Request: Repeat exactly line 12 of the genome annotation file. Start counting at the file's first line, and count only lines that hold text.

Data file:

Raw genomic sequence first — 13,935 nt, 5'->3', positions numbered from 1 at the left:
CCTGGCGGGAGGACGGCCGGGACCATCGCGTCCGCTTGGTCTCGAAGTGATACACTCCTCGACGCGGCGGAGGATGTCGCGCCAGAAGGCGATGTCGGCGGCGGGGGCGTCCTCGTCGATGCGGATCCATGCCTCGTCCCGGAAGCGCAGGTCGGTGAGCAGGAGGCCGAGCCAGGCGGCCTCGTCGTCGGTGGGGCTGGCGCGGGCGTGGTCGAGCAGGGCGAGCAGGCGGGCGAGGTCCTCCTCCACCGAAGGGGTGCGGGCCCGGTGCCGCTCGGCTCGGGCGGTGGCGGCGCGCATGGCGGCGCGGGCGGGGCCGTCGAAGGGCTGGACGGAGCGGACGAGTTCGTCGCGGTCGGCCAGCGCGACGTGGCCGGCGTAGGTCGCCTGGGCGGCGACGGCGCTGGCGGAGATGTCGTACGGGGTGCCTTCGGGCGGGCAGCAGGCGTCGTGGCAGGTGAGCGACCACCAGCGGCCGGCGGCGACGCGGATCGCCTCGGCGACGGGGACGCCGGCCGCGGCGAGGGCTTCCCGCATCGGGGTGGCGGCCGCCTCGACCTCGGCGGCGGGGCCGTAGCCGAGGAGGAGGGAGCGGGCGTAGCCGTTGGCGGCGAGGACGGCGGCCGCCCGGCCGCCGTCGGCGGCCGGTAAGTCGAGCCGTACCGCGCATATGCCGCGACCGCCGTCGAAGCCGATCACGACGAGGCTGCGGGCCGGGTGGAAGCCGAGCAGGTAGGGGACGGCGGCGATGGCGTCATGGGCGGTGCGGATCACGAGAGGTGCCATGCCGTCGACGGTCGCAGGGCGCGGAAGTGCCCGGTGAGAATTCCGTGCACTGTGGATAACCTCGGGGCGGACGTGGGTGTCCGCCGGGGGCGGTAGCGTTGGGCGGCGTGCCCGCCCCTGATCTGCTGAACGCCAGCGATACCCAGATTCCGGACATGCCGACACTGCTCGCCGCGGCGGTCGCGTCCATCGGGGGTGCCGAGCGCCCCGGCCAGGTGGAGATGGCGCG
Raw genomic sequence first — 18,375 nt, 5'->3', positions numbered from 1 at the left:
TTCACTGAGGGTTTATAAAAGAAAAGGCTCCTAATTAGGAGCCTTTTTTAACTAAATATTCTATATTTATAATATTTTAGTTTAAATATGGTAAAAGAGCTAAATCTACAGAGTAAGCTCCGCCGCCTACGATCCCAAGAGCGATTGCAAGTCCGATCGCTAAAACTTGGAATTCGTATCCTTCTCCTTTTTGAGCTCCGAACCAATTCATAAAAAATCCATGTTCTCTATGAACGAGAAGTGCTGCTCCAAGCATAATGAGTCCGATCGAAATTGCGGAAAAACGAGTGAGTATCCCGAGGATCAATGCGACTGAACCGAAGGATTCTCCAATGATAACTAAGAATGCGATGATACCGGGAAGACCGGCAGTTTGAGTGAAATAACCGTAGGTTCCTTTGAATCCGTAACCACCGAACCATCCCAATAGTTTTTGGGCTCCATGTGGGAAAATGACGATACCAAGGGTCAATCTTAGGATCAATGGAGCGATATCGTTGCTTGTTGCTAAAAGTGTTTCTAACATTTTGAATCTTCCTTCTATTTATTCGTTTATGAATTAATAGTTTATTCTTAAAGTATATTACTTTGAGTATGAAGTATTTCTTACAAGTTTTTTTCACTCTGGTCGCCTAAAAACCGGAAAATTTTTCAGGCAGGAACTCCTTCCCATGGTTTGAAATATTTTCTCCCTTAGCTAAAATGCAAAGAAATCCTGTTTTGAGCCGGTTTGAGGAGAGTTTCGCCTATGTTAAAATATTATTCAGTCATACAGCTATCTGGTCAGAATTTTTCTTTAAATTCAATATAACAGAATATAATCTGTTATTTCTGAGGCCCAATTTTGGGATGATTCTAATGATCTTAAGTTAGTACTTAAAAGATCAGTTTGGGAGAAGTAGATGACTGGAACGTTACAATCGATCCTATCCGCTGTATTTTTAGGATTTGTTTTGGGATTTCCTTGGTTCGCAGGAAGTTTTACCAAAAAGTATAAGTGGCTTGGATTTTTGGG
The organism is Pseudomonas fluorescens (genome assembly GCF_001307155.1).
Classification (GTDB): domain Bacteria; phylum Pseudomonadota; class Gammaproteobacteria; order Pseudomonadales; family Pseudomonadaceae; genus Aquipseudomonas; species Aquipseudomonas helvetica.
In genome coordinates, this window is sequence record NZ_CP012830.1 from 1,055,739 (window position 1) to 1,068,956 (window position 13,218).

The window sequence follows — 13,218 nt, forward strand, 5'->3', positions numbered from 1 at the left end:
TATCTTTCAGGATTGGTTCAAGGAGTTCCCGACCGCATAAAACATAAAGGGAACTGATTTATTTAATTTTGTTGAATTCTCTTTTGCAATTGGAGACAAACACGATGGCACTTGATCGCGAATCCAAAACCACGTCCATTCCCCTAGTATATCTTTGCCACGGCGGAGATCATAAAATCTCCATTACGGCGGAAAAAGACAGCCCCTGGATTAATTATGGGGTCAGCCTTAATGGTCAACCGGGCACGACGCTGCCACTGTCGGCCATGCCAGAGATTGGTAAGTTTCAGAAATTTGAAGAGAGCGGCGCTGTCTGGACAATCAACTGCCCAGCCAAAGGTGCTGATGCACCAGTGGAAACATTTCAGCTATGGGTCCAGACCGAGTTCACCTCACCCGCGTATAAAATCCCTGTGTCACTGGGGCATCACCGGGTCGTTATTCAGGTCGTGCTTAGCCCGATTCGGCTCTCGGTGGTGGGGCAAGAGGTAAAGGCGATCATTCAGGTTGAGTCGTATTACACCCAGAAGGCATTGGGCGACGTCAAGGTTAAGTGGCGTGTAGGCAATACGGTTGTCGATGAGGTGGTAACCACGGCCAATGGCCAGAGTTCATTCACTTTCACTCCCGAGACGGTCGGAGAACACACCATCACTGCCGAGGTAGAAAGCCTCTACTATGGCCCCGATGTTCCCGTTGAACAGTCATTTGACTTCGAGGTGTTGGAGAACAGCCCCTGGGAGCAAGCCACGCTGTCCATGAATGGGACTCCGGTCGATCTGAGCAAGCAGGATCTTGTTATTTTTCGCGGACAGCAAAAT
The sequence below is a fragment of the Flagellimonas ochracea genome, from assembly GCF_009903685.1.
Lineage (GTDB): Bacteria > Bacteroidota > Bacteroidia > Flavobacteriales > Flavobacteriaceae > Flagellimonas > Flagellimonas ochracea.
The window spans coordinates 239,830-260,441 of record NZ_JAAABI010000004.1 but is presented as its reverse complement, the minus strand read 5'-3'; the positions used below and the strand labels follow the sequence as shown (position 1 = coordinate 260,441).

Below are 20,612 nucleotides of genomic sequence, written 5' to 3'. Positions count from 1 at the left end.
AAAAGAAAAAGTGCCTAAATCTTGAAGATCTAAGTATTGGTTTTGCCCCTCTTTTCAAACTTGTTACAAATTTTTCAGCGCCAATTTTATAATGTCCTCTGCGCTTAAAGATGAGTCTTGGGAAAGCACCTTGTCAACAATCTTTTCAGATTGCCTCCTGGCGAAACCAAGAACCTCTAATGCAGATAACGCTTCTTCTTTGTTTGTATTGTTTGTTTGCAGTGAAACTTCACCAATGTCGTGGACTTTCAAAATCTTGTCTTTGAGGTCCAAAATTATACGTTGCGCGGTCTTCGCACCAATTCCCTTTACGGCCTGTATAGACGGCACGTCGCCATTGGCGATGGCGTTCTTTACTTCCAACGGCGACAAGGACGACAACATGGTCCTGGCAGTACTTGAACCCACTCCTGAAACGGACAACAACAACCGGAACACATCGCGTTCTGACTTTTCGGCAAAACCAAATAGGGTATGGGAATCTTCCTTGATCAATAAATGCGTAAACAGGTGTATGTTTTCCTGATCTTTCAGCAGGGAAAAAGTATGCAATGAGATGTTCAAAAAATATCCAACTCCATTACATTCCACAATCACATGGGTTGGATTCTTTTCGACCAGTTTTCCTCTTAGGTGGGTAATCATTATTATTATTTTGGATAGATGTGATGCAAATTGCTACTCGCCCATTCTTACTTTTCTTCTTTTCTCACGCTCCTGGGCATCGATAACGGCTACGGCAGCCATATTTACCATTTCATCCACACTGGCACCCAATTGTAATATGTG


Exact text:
The window spans coordinates 239,830-260,441 of record NZ_JAAABI010000004.1 but is presented as its reverse complement, the minus strand read 5'-3'; the positions used below and the strand labels follow the sequence as shown (position 1 = coordinate 260,441).